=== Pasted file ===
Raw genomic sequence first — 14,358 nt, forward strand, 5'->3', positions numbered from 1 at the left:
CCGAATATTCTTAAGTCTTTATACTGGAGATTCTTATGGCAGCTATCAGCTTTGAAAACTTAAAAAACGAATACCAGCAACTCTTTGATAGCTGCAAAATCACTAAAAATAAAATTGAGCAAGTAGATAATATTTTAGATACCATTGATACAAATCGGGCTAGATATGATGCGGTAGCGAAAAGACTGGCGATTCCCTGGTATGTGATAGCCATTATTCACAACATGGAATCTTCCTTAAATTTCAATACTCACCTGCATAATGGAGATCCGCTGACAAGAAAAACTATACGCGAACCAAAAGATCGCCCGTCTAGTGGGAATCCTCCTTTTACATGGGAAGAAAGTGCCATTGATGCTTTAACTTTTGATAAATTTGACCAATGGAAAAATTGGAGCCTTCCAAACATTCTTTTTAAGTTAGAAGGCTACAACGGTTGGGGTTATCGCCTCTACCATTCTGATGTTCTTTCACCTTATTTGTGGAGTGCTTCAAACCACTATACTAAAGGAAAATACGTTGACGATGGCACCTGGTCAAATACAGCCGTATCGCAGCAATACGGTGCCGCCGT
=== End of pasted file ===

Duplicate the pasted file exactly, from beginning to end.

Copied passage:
Raw genomic sequence first — 14,358 nt, forward strand, 5'->3', positions numbered from 1 at the left:
CCGAATATTCTTAAGTCTTTATACTGGAGATTCTTATGGCAGCTATCAGCTTTGAAAACTTAAAAAACGAATACCAGCAACTCTTTGATAGCTGCAAAATCACTAAAAATAAAATTGAGCAAGTAGATAATATTTTAGATACCATTGATACAAATCGGGCTAGATATGATGCGGTAGCGAAAAGACTGGCGATTCCCTGGTATGTGATAGCCATTATTCACAACATGGAATCTTCCTTAAATTTCAATACTCACCTGCATAATGGAGATCCGCTGACAAGAAAAACTATACGCGAACCAAAAGATCGCCCGTCTAGTGGGAATCCTCCTTTTACATGGGAAGAAAGTGCCATTGATGCTTTAACTTTTGATAAATTTGACCAATGGAAAAATTGGAGCCTTCCAAACATTCTTTTTAAGTTAGAAGGCTACAACGGTTGGGGTTATCGCCTCTACCATTCTGATGTTCTTTCACCTTATTTGTGGAGTGCTTCAAACCACTATACTAAAGGAAAATACGTTGACGATGGCACCTGGTCAAATACAGCCGTATCGCAGCAATACGGTGCCGCCGT